“Asset forfeiture” is a process by which the government, usually the police, use either the committing of a crime or the accusation of a crime to seize one’s assets. This not in itself per se an issue, but a common problem in the US has been a consistent pattern of excessive seizure. For example, using a police officer’s suspicion but without probable cause to seize a man’s cash and his vehicle, and with little to no possibility of recovering it.
However, a case that reached the US Supreme Court may be able to change this, as in a unanimous ruling it has upheld the already-established law on unreasonable seizure of assets, opening the way up for recovery of many people who have had their property stolen from them using the cover of legality:
States are bound by the Eighth Amendment’s prohibition against excessive fines and fees when they seek to seize property or other assets from individuals charged or convicted of a crime, the U.S. Supreme Court ruled unanimously on Wednesday.
It’s a decision that hands a major victory to critics of civil asset forfeiture, and it opens another avenue to legal challenges against that widely used (and often abused) practice by which states and local governments can seize cars, cash, homes, and pretty much anything else that is suspected of being used to commit a crime.
The case before the Supreme Court, Timbs v. Indiana, involved the seizure of a $42,000 Land Rover SUV from Tyson Timbs, who was arrested in 2015 for selling heroin to undercover police officers. He pleaded guilty to his crimes and was sentenced to one year of house arrest and five years of probation. On top of that, the state of Indiana seized his 2012 Land Rover—which he had purchased with money received from his late father’s life insurance payout, not with the proceeds of drug sales—on the ground that it had been used to commit a crime.
Timbs challenged that seizure, arguing that taking his vehicle amounted to an additional fine on top of the sentence he had already received. The Indiana Supreme Court rejected that argument, solely because the U.S. Supreme Court had never explicitly stated that the Eighth Amendment applied to the states.
On Wednesday, the high court did exactly that.
“For good reason, the protection against excessive fines has been a constant shield throughout Anglo-American history,” wrote Justice Ruth Bader Ginsburg in the opinion. “Excessive fines can be used, for example, to retaliate against or chill the speech of political enemies,” she wrote, or can become sources of revenue disconnected from the criminal justice system.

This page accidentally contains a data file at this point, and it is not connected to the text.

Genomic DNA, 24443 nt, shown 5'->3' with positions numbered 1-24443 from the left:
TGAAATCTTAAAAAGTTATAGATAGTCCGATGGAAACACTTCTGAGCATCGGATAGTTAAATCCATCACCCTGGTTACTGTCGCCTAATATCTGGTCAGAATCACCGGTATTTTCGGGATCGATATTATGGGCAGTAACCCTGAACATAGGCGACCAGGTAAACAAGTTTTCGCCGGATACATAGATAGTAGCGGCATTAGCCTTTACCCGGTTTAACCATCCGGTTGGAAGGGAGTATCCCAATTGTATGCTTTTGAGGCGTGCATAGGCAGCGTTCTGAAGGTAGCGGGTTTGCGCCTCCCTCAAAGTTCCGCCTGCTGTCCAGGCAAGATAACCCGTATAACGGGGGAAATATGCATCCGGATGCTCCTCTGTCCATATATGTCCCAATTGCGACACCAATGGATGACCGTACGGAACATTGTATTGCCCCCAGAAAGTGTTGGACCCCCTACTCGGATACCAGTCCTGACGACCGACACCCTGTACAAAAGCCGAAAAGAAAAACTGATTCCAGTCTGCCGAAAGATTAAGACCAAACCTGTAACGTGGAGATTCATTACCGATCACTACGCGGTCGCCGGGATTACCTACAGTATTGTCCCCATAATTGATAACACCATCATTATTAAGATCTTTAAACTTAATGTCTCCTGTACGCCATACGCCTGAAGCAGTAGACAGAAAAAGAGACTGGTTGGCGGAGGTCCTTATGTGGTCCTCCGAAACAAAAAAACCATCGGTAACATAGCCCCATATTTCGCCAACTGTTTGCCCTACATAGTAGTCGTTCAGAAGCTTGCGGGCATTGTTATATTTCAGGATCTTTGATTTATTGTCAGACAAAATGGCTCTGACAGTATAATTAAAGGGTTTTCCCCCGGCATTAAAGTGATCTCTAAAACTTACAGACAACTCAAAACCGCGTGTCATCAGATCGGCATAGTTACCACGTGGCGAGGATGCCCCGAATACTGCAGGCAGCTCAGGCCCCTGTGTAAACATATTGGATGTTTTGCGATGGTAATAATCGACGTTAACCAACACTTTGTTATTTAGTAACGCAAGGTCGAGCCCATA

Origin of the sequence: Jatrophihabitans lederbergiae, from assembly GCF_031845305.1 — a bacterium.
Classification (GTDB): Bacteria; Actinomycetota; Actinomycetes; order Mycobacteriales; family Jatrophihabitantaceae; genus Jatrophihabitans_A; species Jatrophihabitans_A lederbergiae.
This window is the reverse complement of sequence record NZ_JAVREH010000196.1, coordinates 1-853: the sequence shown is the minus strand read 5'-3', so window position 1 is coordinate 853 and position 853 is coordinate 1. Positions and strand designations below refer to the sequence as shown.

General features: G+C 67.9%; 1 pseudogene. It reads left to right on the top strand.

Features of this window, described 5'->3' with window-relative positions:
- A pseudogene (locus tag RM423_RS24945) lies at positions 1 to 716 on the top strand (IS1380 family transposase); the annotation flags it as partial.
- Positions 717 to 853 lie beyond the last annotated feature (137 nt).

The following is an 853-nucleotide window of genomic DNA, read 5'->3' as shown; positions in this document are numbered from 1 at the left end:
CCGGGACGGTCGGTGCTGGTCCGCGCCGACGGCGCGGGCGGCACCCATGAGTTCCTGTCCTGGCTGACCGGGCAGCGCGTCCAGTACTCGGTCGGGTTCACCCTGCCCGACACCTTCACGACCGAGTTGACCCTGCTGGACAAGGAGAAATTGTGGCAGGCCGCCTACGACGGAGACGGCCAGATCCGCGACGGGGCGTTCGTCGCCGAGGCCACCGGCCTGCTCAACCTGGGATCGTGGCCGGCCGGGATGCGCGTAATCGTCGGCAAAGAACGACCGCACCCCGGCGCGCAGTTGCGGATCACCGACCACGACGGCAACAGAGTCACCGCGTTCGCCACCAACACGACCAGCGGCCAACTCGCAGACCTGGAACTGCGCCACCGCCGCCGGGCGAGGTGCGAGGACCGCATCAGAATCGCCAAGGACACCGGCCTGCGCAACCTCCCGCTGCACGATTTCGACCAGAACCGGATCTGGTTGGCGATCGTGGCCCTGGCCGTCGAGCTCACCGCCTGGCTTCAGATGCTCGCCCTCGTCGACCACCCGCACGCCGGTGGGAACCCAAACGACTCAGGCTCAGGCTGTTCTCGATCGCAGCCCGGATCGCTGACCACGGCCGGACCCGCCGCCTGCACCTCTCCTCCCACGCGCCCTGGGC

Indeed, some local governments do use fines and fees as a means to raise revenue, and that has created a perverse incentive to target residents. After the 2014 shooting of Michael Brown in Ferguson, Missouri, a federal investigation into the city government found that 20 percent of its general fund came from criminal fines. And Ferguson is not alone in relying heavily on revenue from fines. Making clear that the Eighth Amendment applies to the states will make it far easier to challenge unreasonable fines and fees—including not just asset forfeiture cases, but also situations where local governments hit homeowners with massive civil penalties for offenses such as unapproved paint jobs or Halloween decorations.
Some of those cases are already getting teed up. As C.J. Ciaramella wrote in this month’s issue of Reason, a federal class action civil rights lawsuit challenging the aggressive asset forfeiture program in Wayne County, Michigan, that was filed in December argues that the county’s seizure of a 2015 Kia Soul after the owner was caught with $10 of marijuana should be deemed an excessive fine.
More broadly, Timbs is a good reminder of how ridiculous the argument in favor of civil asset forfeiture really is. During oral arguments in November, Indiana’s solicitor general got boxed into a corner by Justice Stephen Breyer, who managed to twist the government’s lawyer into arguing that Indiana should be allowed to seize vehicles for as small an offense as driving 5 mph over the speed limit, which literally elicited laughter in the courtroom.
After Wednesday’s ruling, there’s a better chance that more civil asset forfeiture cases will be laughed right out of court for being what they obviously are: unconstitutional, excessive punishments that don’t fit the crime. (source, source)